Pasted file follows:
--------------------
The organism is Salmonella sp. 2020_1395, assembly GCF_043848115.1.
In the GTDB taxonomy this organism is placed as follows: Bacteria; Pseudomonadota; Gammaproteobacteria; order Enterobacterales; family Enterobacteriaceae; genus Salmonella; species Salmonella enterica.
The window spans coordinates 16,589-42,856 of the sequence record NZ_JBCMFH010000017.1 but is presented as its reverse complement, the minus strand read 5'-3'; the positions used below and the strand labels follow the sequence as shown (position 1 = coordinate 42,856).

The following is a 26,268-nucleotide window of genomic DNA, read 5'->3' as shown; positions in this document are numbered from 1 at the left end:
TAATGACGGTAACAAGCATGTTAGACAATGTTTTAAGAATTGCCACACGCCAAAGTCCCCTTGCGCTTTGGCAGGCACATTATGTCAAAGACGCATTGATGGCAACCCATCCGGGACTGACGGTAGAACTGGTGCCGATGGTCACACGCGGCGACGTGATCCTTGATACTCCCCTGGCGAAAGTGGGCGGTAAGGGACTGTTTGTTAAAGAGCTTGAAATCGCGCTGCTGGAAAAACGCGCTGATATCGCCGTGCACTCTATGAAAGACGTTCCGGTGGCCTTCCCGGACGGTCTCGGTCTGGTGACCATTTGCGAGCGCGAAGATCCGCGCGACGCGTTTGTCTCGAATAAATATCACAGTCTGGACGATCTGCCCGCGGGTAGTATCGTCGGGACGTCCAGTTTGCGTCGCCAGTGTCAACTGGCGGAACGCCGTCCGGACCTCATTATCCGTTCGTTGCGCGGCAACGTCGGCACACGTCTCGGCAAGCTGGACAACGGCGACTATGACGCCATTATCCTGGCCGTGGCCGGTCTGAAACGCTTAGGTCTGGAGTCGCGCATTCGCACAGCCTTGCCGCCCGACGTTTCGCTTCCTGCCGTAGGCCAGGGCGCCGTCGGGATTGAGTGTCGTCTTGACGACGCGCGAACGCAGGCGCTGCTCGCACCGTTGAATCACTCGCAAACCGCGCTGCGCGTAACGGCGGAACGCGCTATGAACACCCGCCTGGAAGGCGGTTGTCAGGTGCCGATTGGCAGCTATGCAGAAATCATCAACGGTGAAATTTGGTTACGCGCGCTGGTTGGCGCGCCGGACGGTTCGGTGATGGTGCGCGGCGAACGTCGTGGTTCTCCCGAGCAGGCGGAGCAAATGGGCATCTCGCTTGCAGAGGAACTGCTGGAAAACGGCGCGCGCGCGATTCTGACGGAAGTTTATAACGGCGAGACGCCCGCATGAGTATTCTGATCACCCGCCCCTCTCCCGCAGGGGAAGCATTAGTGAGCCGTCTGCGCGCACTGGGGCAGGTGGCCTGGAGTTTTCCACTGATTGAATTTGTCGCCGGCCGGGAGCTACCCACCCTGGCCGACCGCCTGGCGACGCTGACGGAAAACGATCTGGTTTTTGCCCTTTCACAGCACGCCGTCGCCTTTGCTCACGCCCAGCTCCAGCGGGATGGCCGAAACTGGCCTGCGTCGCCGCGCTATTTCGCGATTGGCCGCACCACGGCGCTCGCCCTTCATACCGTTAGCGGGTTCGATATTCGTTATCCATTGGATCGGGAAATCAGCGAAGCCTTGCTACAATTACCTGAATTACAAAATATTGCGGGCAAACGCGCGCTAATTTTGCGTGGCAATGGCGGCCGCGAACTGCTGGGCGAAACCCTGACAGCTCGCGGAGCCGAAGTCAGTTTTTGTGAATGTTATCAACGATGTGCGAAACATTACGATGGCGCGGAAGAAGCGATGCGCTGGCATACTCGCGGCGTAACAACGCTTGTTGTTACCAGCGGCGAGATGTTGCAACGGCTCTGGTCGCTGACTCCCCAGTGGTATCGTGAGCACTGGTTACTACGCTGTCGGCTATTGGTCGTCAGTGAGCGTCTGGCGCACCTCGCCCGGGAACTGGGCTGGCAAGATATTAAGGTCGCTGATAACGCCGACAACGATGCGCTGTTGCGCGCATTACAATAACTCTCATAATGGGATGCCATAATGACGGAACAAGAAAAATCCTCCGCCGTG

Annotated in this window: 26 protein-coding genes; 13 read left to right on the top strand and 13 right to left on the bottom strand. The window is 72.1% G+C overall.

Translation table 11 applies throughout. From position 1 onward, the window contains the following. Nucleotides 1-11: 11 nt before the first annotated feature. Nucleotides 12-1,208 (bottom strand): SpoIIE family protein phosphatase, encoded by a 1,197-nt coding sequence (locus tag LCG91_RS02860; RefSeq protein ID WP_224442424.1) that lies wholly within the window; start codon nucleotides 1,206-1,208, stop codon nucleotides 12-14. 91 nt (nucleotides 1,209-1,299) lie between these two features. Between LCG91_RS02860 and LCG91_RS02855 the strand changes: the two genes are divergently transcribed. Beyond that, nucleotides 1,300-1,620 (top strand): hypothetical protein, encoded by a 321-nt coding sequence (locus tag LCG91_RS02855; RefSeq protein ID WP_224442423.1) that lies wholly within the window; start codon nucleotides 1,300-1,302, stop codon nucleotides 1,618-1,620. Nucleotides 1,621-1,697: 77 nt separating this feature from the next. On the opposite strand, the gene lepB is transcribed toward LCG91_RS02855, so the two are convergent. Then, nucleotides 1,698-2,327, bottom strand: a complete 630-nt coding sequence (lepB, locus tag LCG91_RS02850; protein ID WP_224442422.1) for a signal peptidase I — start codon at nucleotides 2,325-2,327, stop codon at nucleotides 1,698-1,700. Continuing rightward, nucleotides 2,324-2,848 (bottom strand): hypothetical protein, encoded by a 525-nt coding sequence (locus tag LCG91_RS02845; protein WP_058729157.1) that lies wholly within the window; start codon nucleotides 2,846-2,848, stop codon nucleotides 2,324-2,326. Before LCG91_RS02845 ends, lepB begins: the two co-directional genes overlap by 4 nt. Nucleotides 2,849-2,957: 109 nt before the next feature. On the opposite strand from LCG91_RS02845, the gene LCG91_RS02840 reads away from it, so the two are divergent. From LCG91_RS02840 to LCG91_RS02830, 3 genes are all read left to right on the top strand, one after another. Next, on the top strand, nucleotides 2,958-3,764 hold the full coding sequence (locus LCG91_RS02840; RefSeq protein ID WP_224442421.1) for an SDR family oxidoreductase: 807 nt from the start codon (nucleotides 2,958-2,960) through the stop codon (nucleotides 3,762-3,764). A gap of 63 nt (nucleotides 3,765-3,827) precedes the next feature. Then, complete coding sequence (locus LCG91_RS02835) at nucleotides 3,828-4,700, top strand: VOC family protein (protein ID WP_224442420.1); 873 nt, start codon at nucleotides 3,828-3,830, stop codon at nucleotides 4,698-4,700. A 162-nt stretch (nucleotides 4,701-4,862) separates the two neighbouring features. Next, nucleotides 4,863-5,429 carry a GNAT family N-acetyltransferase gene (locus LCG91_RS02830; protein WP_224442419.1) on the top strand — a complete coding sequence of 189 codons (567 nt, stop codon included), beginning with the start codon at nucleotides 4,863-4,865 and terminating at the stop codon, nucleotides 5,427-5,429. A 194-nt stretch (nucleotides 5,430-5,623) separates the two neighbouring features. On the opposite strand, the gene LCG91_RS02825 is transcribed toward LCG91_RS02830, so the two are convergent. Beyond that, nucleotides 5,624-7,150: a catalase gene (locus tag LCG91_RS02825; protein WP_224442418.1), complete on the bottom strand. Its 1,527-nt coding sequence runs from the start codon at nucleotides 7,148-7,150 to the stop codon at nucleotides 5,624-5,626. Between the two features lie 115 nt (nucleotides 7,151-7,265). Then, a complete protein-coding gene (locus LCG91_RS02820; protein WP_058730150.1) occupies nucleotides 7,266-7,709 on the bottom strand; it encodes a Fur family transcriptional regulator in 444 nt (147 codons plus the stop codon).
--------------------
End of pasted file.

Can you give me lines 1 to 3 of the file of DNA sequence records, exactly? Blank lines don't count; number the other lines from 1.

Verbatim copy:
The organism is Salmonella sp. 2020_1395, assembly GCF_043848115.1.
In the GTDB taxonomy this organism is placed as follows: Bacteria; Pseudomonadota; Gammaproteobacteria; order Enterobacterales; family Enterobacteriaceae; genus Salmonella; species Salmonella enterica.
The window spans coordinates 16,589-42,856 of the sequence record NZ_JBCMFH010000017.1 but is presented as its reverse complement, the minus strand read 5'-3'; the positions used below and the strand labels follow the sequence as shown (position 1 = coordinate 42,856).